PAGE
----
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5 Things to Consider When Operationalizing Your Machine Learning

Operationalizing machine learning models requires a different process than creating those models. To be successful at this transition, you need to consider five critical areas.

As machine learning teams start, most of their work is done in a laboratory mode. This means that they work through the process in a very manual yet scientific manner. They iteratively develop valuable machine learning models by forming a hypothesis, testing the model to confirm this hypothesis, and adjusting to improve model behavior. As these projects mature and evolve, it often becomes important to take them out of experimentation mode and operationalize them.

For Further Reading:

Don’t Forget the Back End of the Machine Learning Process

From Data to Decisions: How ModelOps Can Get You There Faster

Getting Started with AI Governance 

Operationalizing machine learning requires a shift in mindset and a different set of skills for those performing the work. The inquisitive state of what-ifs and trial and error give way to practices that are predictable and stable. The goal is to reproduce the same valuable results that were generated as part of the creation process but do it in a way that is more hands off and long running. This changes the team’s goals from experimentation to experience management.

To effectively operationalize your machine learning model, consider these five key areas: data collection, error management, consumption, security, and model management.

Data Collection

During the experimentation phase, much of the data collection and cleansing is done manually. A training and testing data set is pulled from the source -- that source could be a data lake, a data warehouse, or an operational system -- and is often hand curated. The merging, matching, deduping, and overall data wrangling is generally done one step at a time. This is mainly because the data scientists are not sure what will persist (and what won’t) in the data set. This data management process can span from work done in programming languages such as Python and R to work performed using a spreadsheet or a text editor.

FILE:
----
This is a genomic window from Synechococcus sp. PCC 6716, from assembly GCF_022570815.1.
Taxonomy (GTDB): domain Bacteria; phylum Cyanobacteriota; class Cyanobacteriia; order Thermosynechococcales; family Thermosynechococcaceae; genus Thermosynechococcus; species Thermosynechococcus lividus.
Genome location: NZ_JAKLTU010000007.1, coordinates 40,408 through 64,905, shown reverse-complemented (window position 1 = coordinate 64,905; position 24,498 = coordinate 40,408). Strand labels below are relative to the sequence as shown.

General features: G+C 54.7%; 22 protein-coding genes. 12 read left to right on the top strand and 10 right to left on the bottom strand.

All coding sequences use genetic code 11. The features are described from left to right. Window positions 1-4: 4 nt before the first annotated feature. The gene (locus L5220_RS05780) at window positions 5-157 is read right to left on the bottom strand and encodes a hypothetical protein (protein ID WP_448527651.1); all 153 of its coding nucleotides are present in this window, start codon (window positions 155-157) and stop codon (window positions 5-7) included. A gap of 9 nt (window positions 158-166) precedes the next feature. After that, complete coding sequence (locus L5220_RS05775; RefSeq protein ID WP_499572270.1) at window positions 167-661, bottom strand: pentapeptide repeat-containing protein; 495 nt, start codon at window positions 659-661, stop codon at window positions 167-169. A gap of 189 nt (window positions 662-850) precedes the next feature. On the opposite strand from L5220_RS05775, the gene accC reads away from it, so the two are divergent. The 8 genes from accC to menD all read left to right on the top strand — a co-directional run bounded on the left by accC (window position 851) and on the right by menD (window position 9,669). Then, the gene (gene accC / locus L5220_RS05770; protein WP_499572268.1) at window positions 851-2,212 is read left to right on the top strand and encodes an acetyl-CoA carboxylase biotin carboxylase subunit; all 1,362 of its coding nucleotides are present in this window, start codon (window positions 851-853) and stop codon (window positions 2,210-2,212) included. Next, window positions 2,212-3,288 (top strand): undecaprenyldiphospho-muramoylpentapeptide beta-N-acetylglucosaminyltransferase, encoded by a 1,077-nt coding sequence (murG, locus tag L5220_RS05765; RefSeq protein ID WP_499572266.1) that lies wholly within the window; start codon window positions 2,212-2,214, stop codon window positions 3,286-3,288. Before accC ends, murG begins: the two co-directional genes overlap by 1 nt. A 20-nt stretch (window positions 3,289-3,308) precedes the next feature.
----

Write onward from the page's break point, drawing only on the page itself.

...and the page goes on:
With an operational model, the uncertainty of what data is valuable is removed and all the data wrangling done during the build phase now needs to be automated and productionalized. This means that the scripts used during the development phase need to be standardized into something that can be supported in a production environment. This can mean rewriting scripts into a supported language, automating the steps performed in a spreadsheet using scripting or an ETL tool, or ensuring that all the data sources used are being updated regularly and are accessible as part of the data collection process.

Error Management

When data scientists are working through the process one step at a time, they manage the errors that arise. From dirty data to data access issues, if data scientists run into a problem, they interact with the people and systems that can resolve it. With these unanticipated challenges, the most effective path forward is to address them one at a time as they arise.

This is not the case once the models have been promoted to a production environment. As these models become integrated with an overall data pipeline, downstream process come to rely on their output and errors have a higher risk of business disruption. As many of these potential errors as possible need to be anticipated during the pre-operation design and development stage and automated mechanisms need to be designed and developed to address them.

Automation needs to be put in place for both the identification of potentially disruptive errors and for self-healing efforts. In addition, it is often important to establish the logs and alerts associated with the automated corrective actions to identify patterns that could indicate more pervasive and worrisome underlying challenges.

For Further Reading:

Don’t Forget the Back End of the Machine Learning Process

From Data to Decisions: How ModelOps Can Get You There Faster

Getting Started with AI Governance